Not only does Oddr realize his weather manipulation ability before he meets his father—suggesting that it is an innate rather than a learned ability—but he also refers to it as an ættargift, connecting this skill, this “gift,” to family and genealogy. The context and choice of wording suggests an innate and inherited ability rather than a learned one, and that the Norse viewed magic ability, at least as they attributed it to the Sámi, as a matter of blood and bloodline—a biological feature that could be passed down from generation to generation.
This conflation of biology with what seems more likely to be an outsider’s view of a feature of Sámi culture demonstrates a typical feature of medieval race-making where essentialized cultural or social differences were attributed to natural and inherent differences. In her introductory points on medieval religion and race, Heng discusses how “nature and the sociocultural” in the Middle Ages should not be viewed as “bifurcated spheres in medieval race-formation” and that religion could “function both socioculturally and biopolitically” (27, emphasis in original). This is exemplified by the medieval Christian discourse on converted Jews, who often continued to be identified by Christian onlookers as Jewish even if the conversion process had occurred several generations in the past (Heng 75-81). Although Heng is primarily speaking of the role of religion in medieval acts of race-making, a similar intertwining of the ‘sociocultural’ and the ‘natural’ can be seen in the association of magic within Sámi bodies, where magic, in the eyes of the Norse, became such a fundamental feature of Sámi existence that it was tied up in ideas of their very bodies and bloodlines.


That being said, a religious element to Norse views of Sámi magic must be considered. The Norse attribution of magic as an integral feature of the Sámi was likely related to the Sámi’s shamanistic religion which remained in practice all through the Middle Ages (Mundal 112-13; Aalto and Lehtola 13). Although the Norse were likely somewhat familiar with Sámi religion, after the Norse conversion to Christianity, the Sámi would have certainly been viewed as different on religious grounds, which manifests in the sagas through the frequent association of Sámi magic with their non-Christian religion (Lindow 24; Mundal 112). For example, in Snorri Sturluson’s Óláfs saga Tryggvasonar [Saga of Ólafr Tryggvason], one of the chieftains against King Ólafr and his evangelizing activities, Eyvindr Kinnrifa [cleft cheek], is ultimately unable to receive baptism because he is a spirit placed into a human body and brought to life through Sámi magic, which could suggest the incompatibility of that magic with, or even its opposition to Christianity (Snorri Sturluson 1941, 323). Although the association of Sámi magic with paganism does not appear with any frequency in the Hrafnistumannasögur, its significance in the sagas more broadly suggests a reason why Sámi magic came to be so key to differentiating Sámi otherness, and why it seems to be so frequently viewed with suspicion, even if it had the potential to benefit the Norse.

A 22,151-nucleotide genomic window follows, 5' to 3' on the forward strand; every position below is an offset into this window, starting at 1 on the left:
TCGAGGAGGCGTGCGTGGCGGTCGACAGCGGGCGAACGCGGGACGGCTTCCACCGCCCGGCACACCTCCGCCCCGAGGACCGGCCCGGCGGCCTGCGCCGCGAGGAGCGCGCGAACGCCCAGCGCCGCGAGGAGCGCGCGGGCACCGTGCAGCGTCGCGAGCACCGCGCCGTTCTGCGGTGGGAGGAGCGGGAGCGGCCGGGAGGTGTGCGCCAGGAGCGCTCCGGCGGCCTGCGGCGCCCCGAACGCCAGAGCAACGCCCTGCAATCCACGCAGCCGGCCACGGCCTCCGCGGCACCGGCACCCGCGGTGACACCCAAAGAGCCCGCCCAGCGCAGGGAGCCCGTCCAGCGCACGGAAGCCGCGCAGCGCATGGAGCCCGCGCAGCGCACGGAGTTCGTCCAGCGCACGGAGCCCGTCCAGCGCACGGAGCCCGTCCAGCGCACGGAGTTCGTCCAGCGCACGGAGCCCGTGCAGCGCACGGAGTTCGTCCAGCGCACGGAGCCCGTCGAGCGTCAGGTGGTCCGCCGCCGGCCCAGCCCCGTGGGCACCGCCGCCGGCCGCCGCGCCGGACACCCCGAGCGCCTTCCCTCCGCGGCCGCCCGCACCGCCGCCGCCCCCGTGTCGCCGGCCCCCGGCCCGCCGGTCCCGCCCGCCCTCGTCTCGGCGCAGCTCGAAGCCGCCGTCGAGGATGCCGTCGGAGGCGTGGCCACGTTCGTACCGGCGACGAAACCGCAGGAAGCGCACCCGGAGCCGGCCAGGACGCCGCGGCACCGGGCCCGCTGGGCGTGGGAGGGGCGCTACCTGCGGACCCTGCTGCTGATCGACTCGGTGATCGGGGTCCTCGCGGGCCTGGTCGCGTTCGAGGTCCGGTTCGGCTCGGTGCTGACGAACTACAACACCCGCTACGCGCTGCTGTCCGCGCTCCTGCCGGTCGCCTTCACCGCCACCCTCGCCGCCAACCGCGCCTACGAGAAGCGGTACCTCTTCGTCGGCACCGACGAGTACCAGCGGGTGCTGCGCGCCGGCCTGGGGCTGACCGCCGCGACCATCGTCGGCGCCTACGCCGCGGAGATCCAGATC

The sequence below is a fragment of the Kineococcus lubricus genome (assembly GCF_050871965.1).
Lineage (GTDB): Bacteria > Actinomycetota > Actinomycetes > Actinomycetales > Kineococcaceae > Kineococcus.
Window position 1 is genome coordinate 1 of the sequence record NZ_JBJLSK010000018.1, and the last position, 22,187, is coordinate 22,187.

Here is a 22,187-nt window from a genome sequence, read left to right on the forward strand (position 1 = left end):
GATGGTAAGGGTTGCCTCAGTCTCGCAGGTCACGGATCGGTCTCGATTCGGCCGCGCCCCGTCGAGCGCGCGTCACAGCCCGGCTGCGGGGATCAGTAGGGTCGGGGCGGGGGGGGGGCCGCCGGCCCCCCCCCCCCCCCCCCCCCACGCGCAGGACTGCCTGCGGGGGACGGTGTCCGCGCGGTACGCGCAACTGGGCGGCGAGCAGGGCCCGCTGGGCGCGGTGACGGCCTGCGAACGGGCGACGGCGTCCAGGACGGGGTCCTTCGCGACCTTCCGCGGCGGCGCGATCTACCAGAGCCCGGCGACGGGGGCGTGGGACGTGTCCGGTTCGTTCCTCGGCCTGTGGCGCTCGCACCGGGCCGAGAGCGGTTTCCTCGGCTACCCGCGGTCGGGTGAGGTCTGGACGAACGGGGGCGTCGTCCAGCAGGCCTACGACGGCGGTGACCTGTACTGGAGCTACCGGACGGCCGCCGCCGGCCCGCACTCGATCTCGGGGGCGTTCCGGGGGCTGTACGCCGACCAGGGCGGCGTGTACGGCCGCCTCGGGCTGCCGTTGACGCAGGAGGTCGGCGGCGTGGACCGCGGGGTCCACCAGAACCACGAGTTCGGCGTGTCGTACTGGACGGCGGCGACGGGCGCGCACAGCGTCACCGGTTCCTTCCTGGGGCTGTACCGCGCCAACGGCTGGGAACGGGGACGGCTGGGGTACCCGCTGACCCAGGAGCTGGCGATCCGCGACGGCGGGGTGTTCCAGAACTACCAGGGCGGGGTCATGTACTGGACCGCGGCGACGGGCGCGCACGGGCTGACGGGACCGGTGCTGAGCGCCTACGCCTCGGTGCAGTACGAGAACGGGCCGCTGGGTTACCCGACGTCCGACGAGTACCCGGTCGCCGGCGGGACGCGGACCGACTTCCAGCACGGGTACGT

Trolls and Trollishness

The magical qualities attributed to the Sámi are also related to their frequent association with tröll which was, in Old Norse literature, applied to a variety of beings characterized by magic and shapeshifting. This connection was in no way a positive one, since tröll in Old Norse literature were almost exclusively portrayed as monstrous and primitive antagonists of Norse society and its heroes. As Martin Arnold suggests in his “Cultural History of the Troll,” the troll appears to evoke “all that is most threatening and offensive to social stability” (124). This is certainly true in the Hrafnistumannasögur where all trolls and trollishness are portrayed as actively impeding Norse characters in some fashion, and the accepted response is to either drive them away or kill them outright. Ketill, Grímr, and Oddr all encounter a great variety of trolls and trollish beings which they usually chase away or, more usually, kill. The prominence of the latter is clearly demonstrated in Gríms saga when one among a family of trolls comments that Grímr and his father were “meir lagðir til þess er aðrir menn at drepa niðr tröll ok bergbúa” [more inclined to this than other men in the matter of cutting down trolls and berg-dwellers] (Gríms saga loðinkinna 189).